The wheelchair is created by Intel's Internet of Things department. It is part of the company's "Connected Wheelchair Project" under the Intel Collaborators program. The project showed how standard "things" can evolve into data-driven, connected machines with the help of the Intel Galileo Development Kit and Intel Gateway Solutions for the IoT.
The announcement of the wheelchair at the Intel Developer Forum became even more significant when Dr. Stephen Hawking made a surprise appearance and joined in the discussion using a video. Hawking discussed how technology for the disabled is considered as a proving ground for tomorrow's technology. At that point, Hawking asked developers to come up with connected wheelchairs that would allow differently-abled people like himself to enhance the way they communicate with the rest of the world.
In the video, Hawking was seen as using a connected wheelchair that runs on Intel's technology. The scientist suffers from a motor neurone disease associated with ALS which caused him to be totally paralyzed. He has been on a wheelchair for more than 30 years. This explains why a connected wheelchair that utilizes technology to improve the lives of those afflicted with disabilities is a project that he is very fond of.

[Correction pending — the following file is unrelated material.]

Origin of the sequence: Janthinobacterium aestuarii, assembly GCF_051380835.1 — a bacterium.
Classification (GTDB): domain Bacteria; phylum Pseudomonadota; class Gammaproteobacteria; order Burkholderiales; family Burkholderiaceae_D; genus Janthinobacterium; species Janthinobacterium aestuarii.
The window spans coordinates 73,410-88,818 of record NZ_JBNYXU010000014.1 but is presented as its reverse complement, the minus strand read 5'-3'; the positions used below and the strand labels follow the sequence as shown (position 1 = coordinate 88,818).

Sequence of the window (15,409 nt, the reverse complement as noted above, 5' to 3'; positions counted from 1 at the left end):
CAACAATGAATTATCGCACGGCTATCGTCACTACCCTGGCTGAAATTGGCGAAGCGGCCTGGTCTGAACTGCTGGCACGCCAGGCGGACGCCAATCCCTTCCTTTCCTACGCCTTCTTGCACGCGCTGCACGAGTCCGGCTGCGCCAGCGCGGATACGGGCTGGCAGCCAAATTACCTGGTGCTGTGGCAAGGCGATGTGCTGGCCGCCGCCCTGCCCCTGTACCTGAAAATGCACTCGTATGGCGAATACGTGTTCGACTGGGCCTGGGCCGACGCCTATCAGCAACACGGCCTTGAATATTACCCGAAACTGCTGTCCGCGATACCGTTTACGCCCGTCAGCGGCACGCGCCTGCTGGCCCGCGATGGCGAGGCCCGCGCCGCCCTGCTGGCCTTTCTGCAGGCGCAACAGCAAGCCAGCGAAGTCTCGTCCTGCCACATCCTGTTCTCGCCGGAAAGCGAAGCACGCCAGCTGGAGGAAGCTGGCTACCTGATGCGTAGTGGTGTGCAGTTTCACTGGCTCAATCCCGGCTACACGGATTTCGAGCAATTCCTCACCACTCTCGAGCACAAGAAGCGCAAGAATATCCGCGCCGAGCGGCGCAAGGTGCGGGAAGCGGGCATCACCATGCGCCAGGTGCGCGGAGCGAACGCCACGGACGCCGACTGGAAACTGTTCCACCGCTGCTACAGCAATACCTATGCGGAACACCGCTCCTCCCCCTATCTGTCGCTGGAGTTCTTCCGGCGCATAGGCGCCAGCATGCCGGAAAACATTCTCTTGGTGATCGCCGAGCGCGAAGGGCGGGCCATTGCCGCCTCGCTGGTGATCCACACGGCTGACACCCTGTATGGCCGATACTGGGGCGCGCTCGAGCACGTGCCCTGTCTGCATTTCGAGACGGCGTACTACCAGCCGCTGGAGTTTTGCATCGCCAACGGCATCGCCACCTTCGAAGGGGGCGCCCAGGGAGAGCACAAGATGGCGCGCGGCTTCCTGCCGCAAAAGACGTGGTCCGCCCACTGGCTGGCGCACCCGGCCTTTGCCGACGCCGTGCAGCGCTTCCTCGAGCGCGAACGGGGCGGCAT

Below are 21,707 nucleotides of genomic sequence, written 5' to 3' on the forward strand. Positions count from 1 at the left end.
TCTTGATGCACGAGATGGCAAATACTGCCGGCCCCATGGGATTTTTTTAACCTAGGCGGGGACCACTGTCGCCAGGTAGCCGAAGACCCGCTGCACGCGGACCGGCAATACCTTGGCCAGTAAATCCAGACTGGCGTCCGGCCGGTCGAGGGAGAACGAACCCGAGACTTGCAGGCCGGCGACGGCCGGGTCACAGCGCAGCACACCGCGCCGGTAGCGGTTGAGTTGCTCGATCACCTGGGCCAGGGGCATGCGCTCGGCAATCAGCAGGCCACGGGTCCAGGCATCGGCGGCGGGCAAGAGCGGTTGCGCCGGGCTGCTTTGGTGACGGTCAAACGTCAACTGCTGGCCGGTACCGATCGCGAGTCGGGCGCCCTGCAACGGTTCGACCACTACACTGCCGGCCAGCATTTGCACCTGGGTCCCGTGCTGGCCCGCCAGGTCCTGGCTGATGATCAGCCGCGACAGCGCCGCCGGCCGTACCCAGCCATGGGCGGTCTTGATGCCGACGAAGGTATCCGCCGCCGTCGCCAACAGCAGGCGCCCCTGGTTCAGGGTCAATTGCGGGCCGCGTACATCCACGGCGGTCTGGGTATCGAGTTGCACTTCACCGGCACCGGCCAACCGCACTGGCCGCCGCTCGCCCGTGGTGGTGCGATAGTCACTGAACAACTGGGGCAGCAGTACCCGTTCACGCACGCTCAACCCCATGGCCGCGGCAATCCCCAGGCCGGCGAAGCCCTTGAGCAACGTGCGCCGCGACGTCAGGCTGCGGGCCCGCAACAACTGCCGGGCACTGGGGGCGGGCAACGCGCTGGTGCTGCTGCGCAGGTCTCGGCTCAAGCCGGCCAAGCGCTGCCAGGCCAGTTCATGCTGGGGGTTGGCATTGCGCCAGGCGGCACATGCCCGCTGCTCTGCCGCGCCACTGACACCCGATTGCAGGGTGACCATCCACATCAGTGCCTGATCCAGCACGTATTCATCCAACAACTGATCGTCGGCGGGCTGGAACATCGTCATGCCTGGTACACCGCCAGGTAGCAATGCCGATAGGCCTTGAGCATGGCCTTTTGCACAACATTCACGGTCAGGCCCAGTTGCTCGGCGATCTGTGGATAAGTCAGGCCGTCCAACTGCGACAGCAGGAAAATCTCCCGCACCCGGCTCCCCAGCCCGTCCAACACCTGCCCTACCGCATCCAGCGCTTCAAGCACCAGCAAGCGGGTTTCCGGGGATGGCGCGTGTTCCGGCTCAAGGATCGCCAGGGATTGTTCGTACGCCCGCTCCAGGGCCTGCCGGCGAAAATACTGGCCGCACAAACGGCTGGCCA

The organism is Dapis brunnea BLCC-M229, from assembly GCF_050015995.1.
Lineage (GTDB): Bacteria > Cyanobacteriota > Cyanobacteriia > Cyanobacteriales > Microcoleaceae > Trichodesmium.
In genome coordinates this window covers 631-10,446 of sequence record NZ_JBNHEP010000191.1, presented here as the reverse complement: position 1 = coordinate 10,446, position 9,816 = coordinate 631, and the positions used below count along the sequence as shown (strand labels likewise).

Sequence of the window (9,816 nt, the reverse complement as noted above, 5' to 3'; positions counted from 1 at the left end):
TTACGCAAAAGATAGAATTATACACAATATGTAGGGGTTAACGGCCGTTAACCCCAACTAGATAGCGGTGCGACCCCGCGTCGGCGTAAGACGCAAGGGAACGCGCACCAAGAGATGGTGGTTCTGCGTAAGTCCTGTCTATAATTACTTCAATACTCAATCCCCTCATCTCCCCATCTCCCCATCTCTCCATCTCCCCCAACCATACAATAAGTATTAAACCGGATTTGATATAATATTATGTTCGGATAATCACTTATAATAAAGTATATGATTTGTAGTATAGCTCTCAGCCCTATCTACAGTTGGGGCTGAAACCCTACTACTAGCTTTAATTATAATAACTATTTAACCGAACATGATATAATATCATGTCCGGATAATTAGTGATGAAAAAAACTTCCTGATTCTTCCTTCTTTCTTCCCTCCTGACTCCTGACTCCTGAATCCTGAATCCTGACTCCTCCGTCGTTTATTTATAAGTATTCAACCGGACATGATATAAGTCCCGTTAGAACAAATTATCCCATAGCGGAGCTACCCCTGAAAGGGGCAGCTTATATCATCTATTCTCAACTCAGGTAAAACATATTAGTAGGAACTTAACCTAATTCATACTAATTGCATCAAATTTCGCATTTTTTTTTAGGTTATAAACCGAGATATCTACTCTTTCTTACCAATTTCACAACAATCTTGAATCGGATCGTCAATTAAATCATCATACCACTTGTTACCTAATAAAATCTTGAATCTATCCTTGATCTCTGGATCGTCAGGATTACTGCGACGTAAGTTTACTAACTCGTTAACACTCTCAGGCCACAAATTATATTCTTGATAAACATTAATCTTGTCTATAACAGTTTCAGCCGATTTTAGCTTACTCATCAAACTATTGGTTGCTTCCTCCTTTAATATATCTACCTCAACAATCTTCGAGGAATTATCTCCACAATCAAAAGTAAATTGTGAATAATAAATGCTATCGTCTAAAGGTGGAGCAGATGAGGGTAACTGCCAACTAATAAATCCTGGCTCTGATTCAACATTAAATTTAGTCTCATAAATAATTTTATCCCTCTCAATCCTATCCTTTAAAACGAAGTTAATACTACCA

"Medicine can't cure me, so I rely on technology," said Hawking. "It lets me interface with the world. It propels me. It's how I'm speaking to you now."
According to Intel, the wheelchair proof of concept "enables the collection of biometrical information from the user, as well as mechanical information from the machine, that can then be analyzed. The team also built an application that allows wheelchair users to map and rate the accessibility of locations, further enhancing the user experience."
The unique device from Intel is designed to measure the user's health which includes his heart rate, body temperature and blood pressure. It also enables them to get firsthand information on the place's accessibility. The biometric info is displayed on a screen for health tracking purposes between the user and his caretaker. Apart from assessing the person's health in the chair, the technology is also designed to measure the status of the wheelchair itself.
Intel CEO Brian Krzanich also focused on the relevance of the project but expressed at the same time that it may not end up as a profitable venture. "We're probably not going to sell a billion of them but it's the right thing to do," said Krzanich.
Hawking has worked with the engineers at Intel for over a decade. His life story will be revealed in the upcoming biopic dubbed as "The Theory of Everything."